Have you ever divvied up M&M’s into precise portions or bought each child new sneakers when only one really needed them? If you have done these or other similar tactics then you were attempting to ward off the monster known as sibling rivalry.
Sibling rivalry refers to the aggression and jealousy that develops between children in a family. A certain amount of rivalry between siblings is normal. As parents, we need to know this because we may unfairly blame ourselves for what is part of normal development between brothers and sisters. Younger children will demonstrate sibling rivalry by hitting, pushing, grabbing, and even biting. Older children tend to use teasing and verbal abuse toward each other. Sibling rivalry increases with age. Eight year olds will bicker and argue more than four year olds, and twelve year olds even more so. Typically sibling rivalry worsens when siblings are close in age (a year or two apart) and are older. It more often increases even further between two children of the same sex.
Sibling rivalry can be constructive when parents use it to teach their children to resolve conflicts appropriately. An important part of learning to resolve conflicts appropriately is learning to express feelings and needs without attacking the person being confronted. Much of growing up is about developing social skills. Even the most brilliant students will not be successful in adult life unless they have developed effective interpersonal skills. As parents, our job is to help our children develop the tools to listen to each other and to come up with mutually agreeable solutions. Learning these valuable life skills will serve them throughout a lifetime of relationships.
Sibling rivalry can get out of hand when it becomes excessive, harsh, and cruel. A child can suffer serious emotional abuse at the hand of her siblings. Parents must step in and take action to prevent their children from attacking the self-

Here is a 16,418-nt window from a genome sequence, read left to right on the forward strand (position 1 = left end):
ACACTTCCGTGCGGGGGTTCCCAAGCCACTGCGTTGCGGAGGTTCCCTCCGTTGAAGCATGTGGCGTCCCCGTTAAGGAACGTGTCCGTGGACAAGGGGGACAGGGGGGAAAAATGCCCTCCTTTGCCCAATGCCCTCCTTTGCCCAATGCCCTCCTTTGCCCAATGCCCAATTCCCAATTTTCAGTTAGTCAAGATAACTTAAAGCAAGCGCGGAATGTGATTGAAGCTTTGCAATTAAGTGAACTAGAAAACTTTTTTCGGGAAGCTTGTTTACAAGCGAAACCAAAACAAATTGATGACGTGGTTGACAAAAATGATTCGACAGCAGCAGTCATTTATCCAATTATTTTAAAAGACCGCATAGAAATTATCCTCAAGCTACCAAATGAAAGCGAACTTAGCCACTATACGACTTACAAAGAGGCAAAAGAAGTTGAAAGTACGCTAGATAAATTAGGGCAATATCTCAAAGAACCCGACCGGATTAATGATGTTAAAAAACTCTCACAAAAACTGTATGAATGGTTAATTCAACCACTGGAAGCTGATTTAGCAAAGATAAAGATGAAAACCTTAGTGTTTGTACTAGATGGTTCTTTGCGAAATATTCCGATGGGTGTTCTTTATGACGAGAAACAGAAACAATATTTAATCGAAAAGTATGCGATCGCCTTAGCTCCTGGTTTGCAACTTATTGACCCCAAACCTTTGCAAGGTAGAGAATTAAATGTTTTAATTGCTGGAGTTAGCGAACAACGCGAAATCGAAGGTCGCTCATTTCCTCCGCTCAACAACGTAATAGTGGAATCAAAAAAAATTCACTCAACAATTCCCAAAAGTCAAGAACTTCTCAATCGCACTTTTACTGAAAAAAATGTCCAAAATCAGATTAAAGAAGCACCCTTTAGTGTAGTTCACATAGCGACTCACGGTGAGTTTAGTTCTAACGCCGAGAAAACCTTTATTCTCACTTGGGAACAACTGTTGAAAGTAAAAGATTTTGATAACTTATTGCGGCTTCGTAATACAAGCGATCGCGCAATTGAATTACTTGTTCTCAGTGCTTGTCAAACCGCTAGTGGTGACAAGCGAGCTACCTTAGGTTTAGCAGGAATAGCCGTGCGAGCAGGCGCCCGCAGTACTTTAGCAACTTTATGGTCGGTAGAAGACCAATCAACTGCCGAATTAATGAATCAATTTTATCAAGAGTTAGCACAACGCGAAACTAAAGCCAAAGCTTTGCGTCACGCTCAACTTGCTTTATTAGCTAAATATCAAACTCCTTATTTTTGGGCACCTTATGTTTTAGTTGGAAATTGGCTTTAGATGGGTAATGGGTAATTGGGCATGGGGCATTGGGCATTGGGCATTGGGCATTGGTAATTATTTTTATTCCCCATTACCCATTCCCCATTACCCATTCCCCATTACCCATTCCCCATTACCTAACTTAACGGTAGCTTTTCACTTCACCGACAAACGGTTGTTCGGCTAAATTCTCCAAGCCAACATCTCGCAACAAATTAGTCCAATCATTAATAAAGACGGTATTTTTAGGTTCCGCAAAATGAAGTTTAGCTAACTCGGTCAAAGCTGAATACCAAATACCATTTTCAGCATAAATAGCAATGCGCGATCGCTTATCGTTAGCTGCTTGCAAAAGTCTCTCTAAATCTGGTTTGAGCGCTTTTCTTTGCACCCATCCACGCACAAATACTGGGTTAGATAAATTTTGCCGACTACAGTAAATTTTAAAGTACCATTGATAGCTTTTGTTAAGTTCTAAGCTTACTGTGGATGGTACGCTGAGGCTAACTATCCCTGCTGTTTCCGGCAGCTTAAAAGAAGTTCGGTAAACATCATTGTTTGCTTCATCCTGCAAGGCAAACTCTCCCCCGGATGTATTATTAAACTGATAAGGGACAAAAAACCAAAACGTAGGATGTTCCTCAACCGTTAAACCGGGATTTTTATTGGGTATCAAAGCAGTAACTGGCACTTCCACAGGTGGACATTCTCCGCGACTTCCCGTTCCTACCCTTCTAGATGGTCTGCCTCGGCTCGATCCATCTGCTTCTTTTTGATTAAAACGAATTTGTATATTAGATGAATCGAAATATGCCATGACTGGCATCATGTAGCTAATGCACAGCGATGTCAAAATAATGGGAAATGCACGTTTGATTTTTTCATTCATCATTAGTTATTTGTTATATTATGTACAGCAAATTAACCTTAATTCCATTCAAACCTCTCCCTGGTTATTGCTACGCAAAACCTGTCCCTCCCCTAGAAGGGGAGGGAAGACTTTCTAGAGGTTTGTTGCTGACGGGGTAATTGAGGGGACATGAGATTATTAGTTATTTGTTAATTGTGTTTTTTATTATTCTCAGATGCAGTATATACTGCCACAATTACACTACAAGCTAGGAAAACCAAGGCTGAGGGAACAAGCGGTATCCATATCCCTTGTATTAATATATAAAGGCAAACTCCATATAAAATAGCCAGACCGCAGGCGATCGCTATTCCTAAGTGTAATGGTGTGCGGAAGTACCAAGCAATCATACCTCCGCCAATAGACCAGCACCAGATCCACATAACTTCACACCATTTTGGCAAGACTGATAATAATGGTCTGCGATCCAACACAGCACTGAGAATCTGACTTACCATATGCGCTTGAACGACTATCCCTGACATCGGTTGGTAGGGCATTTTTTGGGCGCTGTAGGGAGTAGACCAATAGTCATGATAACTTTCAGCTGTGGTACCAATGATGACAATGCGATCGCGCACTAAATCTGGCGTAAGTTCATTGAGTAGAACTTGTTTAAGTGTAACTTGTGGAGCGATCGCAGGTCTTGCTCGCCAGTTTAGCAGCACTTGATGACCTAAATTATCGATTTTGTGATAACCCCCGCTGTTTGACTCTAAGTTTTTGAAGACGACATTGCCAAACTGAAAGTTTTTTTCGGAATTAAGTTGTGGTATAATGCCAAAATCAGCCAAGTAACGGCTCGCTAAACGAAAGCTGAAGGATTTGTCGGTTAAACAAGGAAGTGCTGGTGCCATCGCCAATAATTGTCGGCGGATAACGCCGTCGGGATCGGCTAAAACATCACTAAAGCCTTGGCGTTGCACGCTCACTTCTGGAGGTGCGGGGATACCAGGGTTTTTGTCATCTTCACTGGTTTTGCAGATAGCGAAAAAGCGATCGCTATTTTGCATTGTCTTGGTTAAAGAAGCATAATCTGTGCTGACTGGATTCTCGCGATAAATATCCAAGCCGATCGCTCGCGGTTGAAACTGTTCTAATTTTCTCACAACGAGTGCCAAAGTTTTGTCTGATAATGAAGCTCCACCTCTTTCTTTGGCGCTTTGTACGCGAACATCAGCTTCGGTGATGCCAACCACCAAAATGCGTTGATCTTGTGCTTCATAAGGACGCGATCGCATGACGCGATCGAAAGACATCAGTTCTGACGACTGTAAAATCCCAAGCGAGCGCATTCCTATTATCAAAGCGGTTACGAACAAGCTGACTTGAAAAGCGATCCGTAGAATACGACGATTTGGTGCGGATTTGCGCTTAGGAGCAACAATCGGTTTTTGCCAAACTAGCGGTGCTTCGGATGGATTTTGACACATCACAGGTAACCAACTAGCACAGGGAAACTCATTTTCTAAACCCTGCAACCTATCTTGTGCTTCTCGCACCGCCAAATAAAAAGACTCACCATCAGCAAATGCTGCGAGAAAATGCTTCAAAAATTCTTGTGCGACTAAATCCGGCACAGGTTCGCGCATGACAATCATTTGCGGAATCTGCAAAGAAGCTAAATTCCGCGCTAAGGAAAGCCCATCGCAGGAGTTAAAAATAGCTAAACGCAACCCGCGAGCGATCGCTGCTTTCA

There are a number of steps parents can take to tame sibling rivalry. An important one is to establish certain family rules that will prevent most sibling conflicts. The following three rules should be part of every family where there are two or more children: (1) No hurting others with words or actions. (2) Leave other family members stuff alone or get permission first before borrowing anything that is not yours. (3) Respect others privacy. These rules need to be explained and then posted. Children need to be taught how to behave and how to resolve differences. Establishing rules like these and enforcing them with consequences is the first step in taming sibling rivalry.
Children develop feelings of jealousy toward their siblings because they do not want to share their parents with anyone. This comes from their strong need for their parents’ love and attention, and much of their rivalry is driven by their need to compete for their parents’ attention. To deal with the issue of jealousy we should first of all never deny or minimize it when it is expressed. If our child comes to us and says, “I feel you treat my sister better than you treat me,” we should not say to her, “That’s not true, we treat you both alike.” Telling her that will only make her feel isolated and worse off than if we did not say it. Instead, we should accept what she says. We do not have to be in agreement with her, but it is important that she know that we take her perception seriously. A helpful response would go something like this, “Tell me more about it; it is important to me that I understand how you feel.” This type of response communicates that we care about what she is experiencing and interested in making it better.